Nutrition Tips for Anemia in Pregnancy
Image Credit: Hemera/Thinkstock
With my first pregnancy, I was diagnosed with iron-deficient anemia around 25 weeks gestation. Now that I am pregnant with my second child, I am diligently trying to avoid anemia with iron-rich foods and supplements. Here's how.
Many women become anemic with pregnancy due to a 50% increase in blood volume. During pregnancy, your body needs significantly more iron to make enough hemoglobin for you and your baby. Iron needs go up from 8 mg/day to 27mg/day when pregnant. Anemia can make you feel tired and weak, have shortness of breath, or have trouble concentrating which, during pregnancy, is not ideal. Like you weren't feeling tired and weak enough already, right?
Most health care providers diagnose pregnant women with anemia if their hemoglobin levels drop below 12g/dL. At this point your doctor may suggest an increase in iron-rich foods or may prescribe a supplement. If hemoglobin stores are severely low, a blood transfusion may be necessary. If hemoglobin stores do not increase sufficiently by the end of the pregnancy there may be risk of low birth rate or a stillborn, and it may case excessive blood loss for mom during birth. Anemia has also been linked to post partum depression.
Tips for Increasing Iron With Diet and Supplements
There are many foods that are high in iron and folate. I am a big fan of healing the body with whole foods. Consuming these foods regularly will help to increase your body's iron stores, allowing your body to make more hemoglobin:
- Meats: beef, pork, poultry, and lamb.
- Fortified cereals, breads, and oatmeal
- Beans: soybeans, kidney beans, black beans, lentils, etc.
- Dark Leafy greens: kale, spinach, chard, collards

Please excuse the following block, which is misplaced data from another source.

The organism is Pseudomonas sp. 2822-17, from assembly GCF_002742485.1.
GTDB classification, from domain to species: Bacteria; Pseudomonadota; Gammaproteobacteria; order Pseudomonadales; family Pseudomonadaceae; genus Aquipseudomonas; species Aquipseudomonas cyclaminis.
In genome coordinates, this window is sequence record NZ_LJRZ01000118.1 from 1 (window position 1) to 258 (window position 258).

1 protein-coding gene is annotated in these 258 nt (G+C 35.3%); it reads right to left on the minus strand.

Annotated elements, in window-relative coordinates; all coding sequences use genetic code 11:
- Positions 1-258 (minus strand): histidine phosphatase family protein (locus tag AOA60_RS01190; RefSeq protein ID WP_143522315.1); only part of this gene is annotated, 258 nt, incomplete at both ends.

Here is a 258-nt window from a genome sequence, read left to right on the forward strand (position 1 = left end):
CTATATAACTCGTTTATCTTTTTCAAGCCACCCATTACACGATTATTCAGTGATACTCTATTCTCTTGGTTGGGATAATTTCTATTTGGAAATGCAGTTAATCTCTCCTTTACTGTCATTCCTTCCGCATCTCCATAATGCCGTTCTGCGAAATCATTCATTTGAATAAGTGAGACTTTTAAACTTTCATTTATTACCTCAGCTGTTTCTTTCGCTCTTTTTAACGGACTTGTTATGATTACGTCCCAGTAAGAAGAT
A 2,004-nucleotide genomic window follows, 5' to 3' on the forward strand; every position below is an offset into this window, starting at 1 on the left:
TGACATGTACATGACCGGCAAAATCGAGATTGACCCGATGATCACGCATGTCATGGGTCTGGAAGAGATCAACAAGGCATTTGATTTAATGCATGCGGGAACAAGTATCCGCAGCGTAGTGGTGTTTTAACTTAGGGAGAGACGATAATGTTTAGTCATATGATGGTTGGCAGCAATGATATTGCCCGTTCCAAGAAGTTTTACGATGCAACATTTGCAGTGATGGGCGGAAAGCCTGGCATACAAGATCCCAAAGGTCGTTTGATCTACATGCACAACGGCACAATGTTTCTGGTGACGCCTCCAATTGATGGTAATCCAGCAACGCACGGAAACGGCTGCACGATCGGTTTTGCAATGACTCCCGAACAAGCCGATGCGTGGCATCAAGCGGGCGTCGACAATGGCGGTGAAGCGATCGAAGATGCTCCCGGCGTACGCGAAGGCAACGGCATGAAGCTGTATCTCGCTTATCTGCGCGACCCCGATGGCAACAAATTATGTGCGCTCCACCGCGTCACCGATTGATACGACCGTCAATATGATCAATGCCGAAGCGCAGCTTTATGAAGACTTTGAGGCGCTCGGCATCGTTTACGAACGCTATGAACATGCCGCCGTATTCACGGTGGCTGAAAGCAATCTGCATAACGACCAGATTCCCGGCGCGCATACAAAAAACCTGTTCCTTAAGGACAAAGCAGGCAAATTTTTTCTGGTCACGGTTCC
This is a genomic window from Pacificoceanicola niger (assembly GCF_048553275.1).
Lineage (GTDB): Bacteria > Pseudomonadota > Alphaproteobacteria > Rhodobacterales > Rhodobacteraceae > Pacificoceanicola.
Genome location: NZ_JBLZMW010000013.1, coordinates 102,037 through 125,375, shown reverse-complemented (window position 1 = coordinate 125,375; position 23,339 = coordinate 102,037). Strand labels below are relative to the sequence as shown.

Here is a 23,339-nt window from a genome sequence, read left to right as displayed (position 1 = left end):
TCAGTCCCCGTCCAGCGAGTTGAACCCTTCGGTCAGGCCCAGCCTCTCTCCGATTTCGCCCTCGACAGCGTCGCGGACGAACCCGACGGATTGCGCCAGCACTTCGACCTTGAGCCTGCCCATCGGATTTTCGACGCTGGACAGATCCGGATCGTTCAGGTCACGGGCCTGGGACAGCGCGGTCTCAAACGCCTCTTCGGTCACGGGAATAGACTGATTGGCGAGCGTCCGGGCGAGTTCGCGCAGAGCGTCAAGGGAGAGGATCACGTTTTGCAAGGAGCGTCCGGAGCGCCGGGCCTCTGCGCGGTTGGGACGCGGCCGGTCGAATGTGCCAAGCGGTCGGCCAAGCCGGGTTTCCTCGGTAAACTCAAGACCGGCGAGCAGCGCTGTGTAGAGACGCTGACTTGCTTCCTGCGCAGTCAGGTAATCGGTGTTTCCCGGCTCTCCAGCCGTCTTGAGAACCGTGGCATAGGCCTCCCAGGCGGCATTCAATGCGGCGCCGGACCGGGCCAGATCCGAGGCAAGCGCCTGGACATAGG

- Dried fruit: figs, raisins, apricots
- Enriched pastas and grains
- Other veggies include: broccoli, beets, baked potato with the skin, and brussel sprouts
Iron in Supplements
Most prenatal supplements do contain a fair amount of iron. However, you may want to consider taking extra iron supplements if you have been anemic before, had severe morning sickness with vomiting, had very close pregnancies, or are carrying multiples.
Iron supplements can often be constipating. I know first hand that this side-effect is even less desirable when pregnant, but the less said about that, the better. If you are diagnosed with iron-deficient anemia, discuss which supplement is right for you with your health care provider. However, I recommend a chelated iron supplement. This form of iron is well absorbed and not constipating. I also really like the brand Floradix Formula. This is a food and herb based liquid formula that is very gentle.
Nettles are also very high in iron and safe for pregnancy. Nettle and red raspberry tea was a favorite tonic of mine during my first pregnancy. If you have access to the prickly plant you can always use it like a green and cook it in soups, pastas, or make pesto.
Helpful Iron-Increasing Tips
- When eating these iron-rich foods, make sure to also eat foods high in Vitamin C as well. Vitamin C helps the body absorb more iron. For example, try a dinner of grilled chicken, steamed broccoli, and brown rice. Broccoli is high in Vitamin C and your iron will come from the chicken. Or a breakfast of iron-fortified toast with orange juice.
- Try to avoid foods high in Calcium when consuming iron-rich foods or supplements. Calcium can decrease the absorpsion of iron in the body.
- Use a cast-iron skillet when cooking. Some of the iron in the skillet will transfer to your food.
- Avoid drinking coffee or tea (even decaf) with meals. The tannis decrease the absorption of iron.
Being pregnant is hard work. There is so much information that we pregnant mamas need to know, especially surrounding appropriate foods to eat. Couple that with the physical and emotional impact pregnancy has on us, and just thinking about it makes me want to take a nap. However, after feeling the not so happy effects of anemia during my first pregnancy, I am more than ready to take preventative measures to avoid anemia this time around. By simply increasing the tasty iron-rich foods into my daily meals and taking a supplement regularly, I hope to keep my hemogloblin stores up in this pregnancy. And hopefully my energy levels too.
Top Stories on Pregnancy
- Michelle Duggar on Celebrating Birthdays for 19 Kids
- The Few Things I Know for Sure about Parenting
- 5 Fall Pinterest Tips to Inspire You
- 5 Lessons of Success I Learned by Chasing My Dream
- Measles Mounts a Comeback -- Are Your Kids at Risk?